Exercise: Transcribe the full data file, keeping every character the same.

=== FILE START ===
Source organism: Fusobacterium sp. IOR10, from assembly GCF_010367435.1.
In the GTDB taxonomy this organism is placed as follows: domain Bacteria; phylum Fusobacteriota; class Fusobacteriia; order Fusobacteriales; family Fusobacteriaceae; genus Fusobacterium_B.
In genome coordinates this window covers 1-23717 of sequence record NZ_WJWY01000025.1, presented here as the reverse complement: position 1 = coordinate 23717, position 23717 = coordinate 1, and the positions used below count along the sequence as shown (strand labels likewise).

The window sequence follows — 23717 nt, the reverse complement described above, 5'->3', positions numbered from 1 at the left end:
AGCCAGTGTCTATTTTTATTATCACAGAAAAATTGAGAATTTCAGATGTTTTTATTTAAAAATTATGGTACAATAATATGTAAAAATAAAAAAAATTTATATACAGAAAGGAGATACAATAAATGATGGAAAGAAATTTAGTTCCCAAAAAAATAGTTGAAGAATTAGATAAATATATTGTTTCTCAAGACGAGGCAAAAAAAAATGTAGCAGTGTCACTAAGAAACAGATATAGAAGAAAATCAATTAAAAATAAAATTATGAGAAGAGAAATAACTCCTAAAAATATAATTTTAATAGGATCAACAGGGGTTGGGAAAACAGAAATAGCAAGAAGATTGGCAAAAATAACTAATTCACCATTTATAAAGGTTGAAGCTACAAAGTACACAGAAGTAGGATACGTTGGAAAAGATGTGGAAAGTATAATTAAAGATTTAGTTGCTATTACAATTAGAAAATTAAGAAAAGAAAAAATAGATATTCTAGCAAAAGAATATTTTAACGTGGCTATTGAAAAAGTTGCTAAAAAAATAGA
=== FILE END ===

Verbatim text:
Source organism: Fusobacterium sp. IOR10, from assembly GCF_010367435.1.
In the GTDB taxonomy this organism is placed as follows: domain Bacteria; phylum Fusobacteriota; class Fusobacteriia; order Fusobacteriales; family Fusobacteriaceae; genus Fusobacterium_B.
In genome coordinates this window covers 1-23717 of sequence record NZ_WJWY01000025.1, presented here as the reverse complement: position 1 = coordinate 23717, position 23717 = coordinate 1, and the positions used below count along the sequence as shown (strand labels likewise).

The window sequence follows — 23717 nt, the reverse complement described above, 5'->3', positions numbered from 1 at the left end:
AGCCAGTGTCTATTTTTATTATCACAGAAAAATTGAGAATTTCAGATGTTTTTATTTAAAAATTATGGTACAATAATATGTAAAAATAAAAAAAATTTATATACAGAAAGGAGATACAATAAATGATGGAAAGAAATTTAGTTCCCAAAAAAATAGTTGAAGAATTAGATAAATATATTGTTTCTCAAGACGAGGCAAAAAAAAATGTAGCAGTGTCACTAAGAAACAGATATAGAAGAAAATCAATTAAAAATAAAATTATGAGAAGAGAAATAACTCCTAAAAATATAATTTTAATAGGATCAACAGGGGTTGGGAAAACAGAAATAGCAAGAAGATTGGCAAAAATAACTAATTCACCATTTATAAAGGTTGAAGCTACAAAGTACACAGAAGTAGGATACGTTGGAAAAGATGTGGAAAGTATAATTAAAGATTTAGTTGCTATTACAATTAGAAAATTAAGAAAAGAAAAAATAGATATTCTAGCAAAAGAATATTTTAACGTGGCTATTGAAAAAGTTGCTAAAAAAATAGA